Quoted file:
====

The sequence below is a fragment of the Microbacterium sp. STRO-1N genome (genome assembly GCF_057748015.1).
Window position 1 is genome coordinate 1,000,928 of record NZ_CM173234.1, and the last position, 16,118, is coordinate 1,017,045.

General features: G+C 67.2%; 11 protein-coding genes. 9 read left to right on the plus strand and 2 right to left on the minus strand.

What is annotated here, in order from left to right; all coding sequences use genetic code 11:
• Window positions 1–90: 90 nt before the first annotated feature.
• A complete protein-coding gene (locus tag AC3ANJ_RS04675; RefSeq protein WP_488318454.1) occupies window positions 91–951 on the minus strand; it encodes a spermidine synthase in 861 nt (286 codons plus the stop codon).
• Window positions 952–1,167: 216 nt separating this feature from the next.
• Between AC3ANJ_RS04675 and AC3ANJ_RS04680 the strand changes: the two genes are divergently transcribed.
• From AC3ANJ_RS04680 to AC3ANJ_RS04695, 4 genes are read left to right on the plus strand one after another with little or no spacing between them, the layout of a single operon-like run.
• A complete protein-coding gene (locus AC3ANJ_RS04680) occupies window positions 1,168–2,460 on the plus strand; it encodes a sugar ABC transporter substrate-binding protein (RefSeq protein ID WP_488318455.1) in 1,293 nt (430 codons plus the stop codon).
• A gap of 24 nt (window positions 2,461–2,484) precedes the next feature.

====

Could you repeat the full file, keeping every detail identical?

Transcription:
The sequence below is a fragment of the Microbacterium sp. STRO-1N genome (genome assembly GCF_057748015.1).
Window position 1 is genome coordinate 1,000,928 of record NZ_CM173234.1, and the last position, 16,118, is coordinate 1,017,045.

General features: G+C 67.2%; 11 protein-coding genes. 9 read left to right on the plus strand and 2 right to left on the minus strand.

What is annotated here, in order from left to right; all coding sequences use genetic code 11:
• Window positions 1–90: 90 nt before the first annotated feature.
• A complete protein-coding gene (locus tag AC3ANJ_RS04675; RefSeq protein WP_488318454.1) occupies window positions 91–951 on the minus strand; it encodes a spermidine synthase in 861 nt (286 codons plus the stop codon).
• Window positions 952–1,167: 216 nt separating this feature from the next.
• Between AC3ANJ_RS04675 and AC3ANJ_RS04680 the strand changes: the two genes are divergently transcribed.
• From AC3ANJ_RS04680 to AC3ANJ_RS04695, 4 genes are read left to right on the plus strand one after another with little or no spacing between them, the layout of a single operon-like run.
• A complete protein-coding gene (locus AC3ANJ_RS04680) occupies window positions 1,168–2,460 on the plus strand; it encodes a sugar ABC transporter substrate-binding protein (RefSeq protein ID WP_488318455.1) in 1,293 nt (430 codons plus the stop codon).
• A gap of 24 nt (window positions 2,461–2,484) precedes the next feature.